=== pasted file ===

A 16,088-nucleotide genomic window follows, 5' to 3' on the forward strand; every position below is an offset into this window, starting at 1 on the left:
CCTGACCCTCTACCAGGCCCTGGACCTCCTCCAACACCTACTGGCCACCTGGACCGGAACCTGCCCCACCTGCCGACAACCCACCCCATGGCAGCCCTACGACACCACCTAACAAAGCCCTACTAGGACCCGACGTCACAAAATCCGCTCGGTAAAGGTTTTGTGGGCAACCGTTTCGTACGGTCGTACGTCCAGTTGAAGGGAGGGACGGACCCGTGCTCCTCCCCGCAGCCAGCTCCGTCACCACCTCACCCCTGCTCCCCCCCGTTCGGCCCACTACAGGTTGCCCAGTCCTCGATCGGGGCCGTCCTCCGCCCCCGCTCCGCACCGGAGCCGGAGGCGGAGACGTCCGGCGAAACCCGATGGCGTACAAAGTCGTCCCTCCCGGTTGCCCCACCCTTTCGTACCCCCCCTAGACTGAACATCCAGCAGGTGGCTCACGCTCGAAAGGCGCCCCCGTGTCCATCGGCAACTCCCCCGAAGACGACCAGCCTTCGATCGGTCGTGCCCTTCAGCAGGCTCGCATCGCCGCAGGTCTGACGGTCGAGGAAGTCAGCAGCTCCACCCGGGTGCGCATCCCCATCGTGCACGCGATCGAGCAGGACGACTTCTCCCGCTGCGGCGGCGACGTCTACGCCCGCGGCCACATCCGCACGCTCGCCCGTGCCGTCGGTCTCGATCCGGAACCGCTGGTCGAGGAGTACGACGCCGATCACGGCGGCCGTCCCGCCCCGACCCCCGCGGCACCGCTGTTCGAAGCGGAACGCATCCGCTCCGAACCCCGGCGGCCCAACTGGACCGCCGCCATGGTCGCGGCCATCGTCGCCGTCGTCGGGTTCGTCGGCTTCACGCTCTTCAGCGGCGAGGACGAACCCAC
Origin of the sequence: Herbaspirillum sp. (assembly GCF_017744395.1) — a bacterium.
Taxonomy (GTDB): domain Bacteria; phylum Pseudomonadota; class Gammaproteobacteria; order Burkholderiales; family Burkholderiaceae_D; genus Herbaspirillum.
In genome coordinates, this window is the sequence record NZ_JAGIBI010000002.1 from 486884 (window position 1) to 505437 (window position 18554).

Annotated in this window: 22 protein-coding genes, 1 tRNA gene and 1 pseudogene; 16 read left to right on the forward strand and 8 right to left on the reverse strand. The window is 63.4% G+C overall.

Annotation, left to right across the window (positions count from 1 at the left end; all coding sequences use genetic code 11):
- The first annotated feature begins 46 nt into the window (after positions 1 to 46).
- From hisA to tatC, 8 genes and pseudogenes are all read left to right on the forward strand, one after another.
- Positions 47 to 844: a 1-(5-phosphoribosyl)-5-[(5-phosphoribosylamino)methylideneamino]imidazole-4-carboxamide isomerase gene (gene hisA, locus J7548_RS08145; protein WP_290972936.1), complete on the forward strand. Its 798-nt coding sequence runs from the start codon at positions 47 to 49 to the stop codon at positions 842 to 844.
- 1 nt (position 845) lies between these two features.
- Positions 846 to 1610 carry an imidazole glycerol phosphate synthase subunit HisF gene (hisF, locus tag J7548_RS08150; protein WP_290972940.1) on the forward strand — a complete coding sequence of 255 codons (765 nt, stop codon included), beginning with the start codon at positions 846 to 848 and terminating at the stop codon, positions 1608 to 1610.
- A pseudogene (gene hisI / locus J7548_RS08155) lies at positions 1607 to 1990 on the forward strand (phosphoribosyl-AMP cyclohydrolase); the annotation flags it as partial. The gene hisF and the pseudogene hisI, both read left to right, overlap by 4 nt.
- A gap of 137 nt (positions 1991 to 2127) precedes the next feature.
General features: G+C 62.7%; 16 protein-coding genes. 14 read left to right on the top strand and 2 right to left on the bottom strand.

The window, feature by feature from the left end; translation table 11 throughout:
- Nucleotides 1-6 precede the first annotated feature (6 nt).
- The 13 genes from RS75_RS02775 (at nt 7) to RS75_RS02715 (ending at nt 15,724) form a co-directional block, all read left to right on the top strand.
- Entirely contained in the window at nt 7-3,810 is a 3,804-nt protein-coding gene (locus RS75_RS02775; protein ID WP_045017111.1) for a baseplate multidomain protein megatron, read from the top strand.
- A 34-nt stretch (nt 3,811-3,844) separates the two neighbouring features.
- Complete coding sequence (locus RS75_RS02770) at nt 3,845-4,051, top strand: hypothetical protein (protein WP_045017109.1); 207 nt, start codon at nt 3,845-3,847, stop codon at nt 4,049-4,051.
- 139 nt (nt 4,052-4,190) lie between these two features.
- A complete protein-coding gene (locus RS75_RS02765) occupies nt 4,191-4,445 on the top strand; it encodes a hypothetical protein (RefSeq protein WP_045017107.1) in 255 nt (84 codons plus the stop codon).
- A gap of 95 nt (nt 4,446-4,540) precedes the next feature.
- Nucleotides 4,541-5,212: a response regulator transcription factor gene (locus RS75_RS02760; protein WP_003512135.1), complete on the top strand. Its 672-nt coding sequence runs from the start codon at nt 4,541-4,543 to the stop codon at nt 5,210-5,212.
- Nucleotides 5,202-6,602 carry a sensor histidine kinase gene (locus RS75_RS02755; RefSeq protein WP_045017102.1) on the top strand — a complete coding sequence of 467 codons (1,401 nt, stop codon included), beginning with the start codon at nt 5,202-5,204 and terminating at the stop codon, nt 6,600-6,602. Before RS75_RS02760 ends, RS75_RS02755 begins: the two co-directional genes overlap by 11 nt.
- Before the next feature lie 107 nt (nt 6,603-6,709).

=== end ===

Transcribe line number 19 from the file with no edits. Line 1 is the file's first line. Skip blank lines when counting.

- Entirely contained in the window at nt 7-3,810 is a 3,804-nt protein-coding gene (locus RS75_RS02775; protein ID WP_045017111.1) for a baseplate multidomain protein megatron, read from the top strand.